At the very top of an official Maserati document that explains how and why the company aims to lift its sales fivefold to 75,000 units by 2018, there’s a bold new strapline that shows how this rejuvenated Italian marque believes it should be regarded. Maserati, which turns 100 today, claims it is “the absolute opposite of ordinary”.
As we sit in his bare office, surrounded by the hubbub of the Paris motor show, it occurs to me that this description could just as easily be applied to the company’s boss of the past six years, Harald Wester, as to the six-model Maserati range that he is constructing – because this softly spoken engineer breaks most of the rules that make a typical Italian car industry boss.
Wester is German, not Italian. He is a qualified engineer, and a lifelong lover of fine engineering, who cut his teeth working on some of Volkswagen’s key conceptual projects, well away from the Golf-Polo-Passat mainstream.
In his early 40s, he changed companies and countries to spend all but two of the subsequent 15 years helping to make better Fiat Group cars in every niche and price, rapidly climbing the greasy management pole in the process.
Unlike many other able managers, Wester has retained the respect and support of Sergio Marchionne, the mercurial chief of the Fiat-Chrysler group (or FCA, as it is now known) who is well known for quick and ruthless management changes if the mood takes him.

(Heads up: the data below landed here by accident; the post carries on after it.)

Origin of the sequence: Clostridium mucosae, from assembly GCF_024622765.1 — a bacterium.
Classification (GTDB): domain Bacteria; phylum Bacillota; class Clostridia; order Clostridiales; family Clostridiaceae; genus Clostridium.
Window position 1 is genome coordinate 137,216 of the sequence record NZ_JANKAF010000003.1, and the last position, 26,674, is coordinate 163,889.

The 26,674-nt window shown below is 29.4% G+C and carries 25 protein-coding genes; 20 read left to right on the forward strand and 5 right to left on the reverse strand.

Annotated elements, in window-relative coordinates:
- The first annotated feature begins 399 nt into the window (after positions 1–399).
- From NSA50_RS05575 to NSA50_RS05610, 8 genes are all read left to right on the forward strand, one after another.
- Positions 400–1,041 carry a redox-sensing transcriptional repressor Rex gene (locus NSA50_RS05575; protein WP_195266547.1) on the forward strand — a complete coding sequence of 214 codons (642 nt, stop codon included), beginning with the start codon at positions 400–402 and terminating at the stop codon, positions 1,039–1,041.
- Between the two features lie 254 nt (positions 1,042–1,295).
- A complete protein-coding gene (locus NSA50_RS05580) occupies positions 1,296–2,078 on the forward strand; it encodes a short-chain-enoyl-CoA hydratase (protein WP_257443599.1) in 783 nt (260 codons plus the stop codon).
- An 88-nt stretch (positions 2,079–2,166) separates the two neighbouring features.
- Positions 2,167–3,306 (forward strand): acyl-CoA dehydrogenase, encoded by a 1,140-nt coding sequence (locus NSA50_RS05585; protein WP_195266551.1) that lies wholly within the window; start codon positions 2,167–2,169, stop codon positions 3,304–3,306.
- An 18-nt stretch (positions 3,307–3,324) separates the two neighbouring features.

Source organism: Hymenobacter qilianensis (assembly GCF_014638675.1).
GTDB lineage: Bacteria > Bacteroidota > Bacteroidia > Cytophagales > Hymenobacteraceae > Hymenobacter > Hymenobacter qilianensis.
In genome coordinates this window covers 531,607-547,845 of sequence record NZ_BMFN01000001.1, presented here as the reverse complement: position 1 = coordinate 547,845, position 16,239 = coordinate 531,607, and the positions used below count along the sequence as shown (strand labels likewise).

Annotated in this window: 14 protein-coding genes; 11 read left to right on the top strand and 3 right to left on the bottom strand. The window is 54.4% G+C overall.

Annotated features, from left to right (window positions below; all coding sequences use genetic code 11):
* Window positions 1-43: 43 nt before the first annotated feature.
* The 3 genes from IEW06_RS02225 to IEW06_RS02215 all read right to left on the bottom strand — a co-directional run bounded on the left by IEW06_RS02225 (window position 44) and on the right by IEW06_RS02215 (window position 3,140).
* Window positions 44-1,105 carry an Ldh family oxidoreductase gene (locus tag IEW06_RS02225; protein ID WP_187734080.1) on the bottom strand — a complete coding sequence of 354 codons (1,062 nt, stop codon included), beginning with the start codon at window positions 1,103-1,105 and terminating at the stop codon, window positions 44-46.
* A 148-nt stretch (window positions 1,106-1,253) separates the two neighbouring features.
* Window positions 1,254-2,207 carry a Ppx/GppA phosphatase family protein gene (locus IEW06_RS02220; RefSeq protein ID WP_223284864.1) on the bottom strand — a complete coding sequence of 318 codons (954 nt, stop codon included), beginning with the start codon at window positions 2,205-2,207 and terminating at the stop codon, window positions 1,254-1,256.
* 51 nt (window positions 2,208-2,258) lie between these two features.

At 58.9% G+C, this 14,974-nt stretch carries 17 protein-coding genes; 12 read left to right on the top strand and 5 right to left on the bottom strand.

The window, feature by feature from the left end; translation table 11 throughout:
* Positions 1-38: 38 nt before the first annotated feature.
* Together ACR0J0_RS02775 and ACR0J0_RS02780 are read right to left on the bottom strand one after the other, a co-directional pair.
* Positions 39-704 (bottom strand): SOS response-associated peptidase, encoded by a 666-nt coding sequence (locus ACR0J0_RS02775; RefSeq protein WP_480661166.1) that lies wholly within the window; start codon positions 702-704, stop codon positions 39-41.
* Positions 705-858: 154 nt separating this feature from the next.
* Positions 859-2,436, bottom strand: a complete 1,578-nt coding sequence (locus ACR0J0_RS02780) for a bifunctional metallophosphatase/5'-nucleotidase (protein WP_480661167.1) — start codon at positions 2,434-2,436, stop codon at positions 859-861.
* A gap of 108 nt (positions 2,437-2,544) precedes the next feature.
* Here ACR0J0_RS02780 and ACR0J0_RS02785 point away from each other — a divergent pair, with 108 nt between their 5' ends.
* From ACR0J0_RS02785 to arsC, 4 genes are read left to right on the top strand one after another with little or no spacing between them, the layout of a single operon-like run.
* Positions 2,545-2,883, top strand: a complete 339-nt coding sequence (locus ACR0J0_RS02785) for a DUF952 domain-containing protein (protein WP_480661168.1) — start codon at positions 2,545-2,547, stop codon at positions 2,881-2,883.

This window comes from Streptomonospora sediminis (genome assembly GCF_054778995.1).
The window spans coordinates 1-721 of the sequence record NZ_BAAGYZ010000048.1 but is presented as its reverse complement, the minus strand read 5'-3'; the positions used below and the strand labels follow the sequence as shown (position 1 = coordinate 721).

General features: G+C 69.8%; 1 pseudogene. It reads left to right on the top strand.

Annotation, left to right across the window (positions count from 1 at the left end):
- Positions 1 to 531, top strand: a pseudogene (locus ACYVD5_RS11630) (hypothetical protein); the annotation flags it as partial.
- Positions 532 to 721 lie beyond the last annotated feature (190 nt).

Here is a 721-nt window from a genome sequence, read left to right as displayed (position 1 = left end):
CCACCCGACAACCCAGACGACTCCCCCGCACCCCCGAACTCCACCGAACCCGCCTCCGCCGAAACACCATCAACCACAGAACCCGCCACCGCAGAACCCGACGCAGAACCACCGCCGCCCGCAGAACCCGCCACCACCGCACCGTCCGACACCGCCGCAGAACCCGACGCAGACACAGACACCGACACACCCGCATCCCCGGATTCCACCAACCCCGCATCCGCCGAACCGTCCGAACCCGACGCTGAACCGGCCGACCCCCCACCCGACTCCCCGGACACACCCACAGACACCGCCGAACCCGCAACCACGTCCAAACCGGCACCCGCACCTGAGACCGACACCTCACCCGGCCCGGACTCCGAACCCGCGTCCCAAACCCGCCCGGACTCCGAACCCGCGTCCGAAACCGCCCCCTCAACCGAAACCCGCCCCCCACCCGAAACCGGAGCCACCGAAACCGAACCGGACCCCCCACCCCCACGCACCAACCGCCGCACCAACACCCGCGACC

Wester’s steadiness and dependable car making skills in such a tough environment have rapidly increased his influence: since the Maserati appointment in August 2008, he has taken the reins at both Abarth (2009) and Alfa Romeo (2010). This, he says, is enough to be going on with.
At Maserati, Wester can now cite impressive successes. It may only be a small contribution to FCA’s hoped-for sales jump from 4.4 million to 7m sales by 2018 – sixth position in world manufacturing terms – but Maserati’s projected volume of 35,000 this year will more than double last year’s already increased tally.
Volume is looking good for 50,000 units next year, after which the planned SUV, the Levante, will hit showrooms at a volume tipped to exceed 25,000 units. Given all this, the 75,000 target is looking relatively safe, in Fiat terms at least.
Not that Wester would think of making such boasts. He is a compact man of 56, with a friendly face, amused eyes, a well-developed sense of humour and a fine line in quick ripostes. He relies on his listeners’ perception of an intelligent approach to earn their respect, rather than a loud voice and a lot of bombast.
If his reputation among his peers is any guide, it works very well. “Harald is a very clever bloke,” says one European contemporary. “He knows how to build good cars quickly but, most of all, he stays calm and clear-headed when the explosions are going off. That’s a major asset these days.”
Although I suspect that Wester wouldn’t disagree with the last part of that assessment, when I ask him to spell out the future relationship between Maserati and Alfa Romeo – previously presumed to be very close – he defines the need for clear thinking much more formally for my notebook.
“It’s vital to have the best possible idea of what your brands stand for,” he says, “and about their positioning and price structure relative to one another. There should not be much overlap – you don’t want everyone doing a little bit of everything.”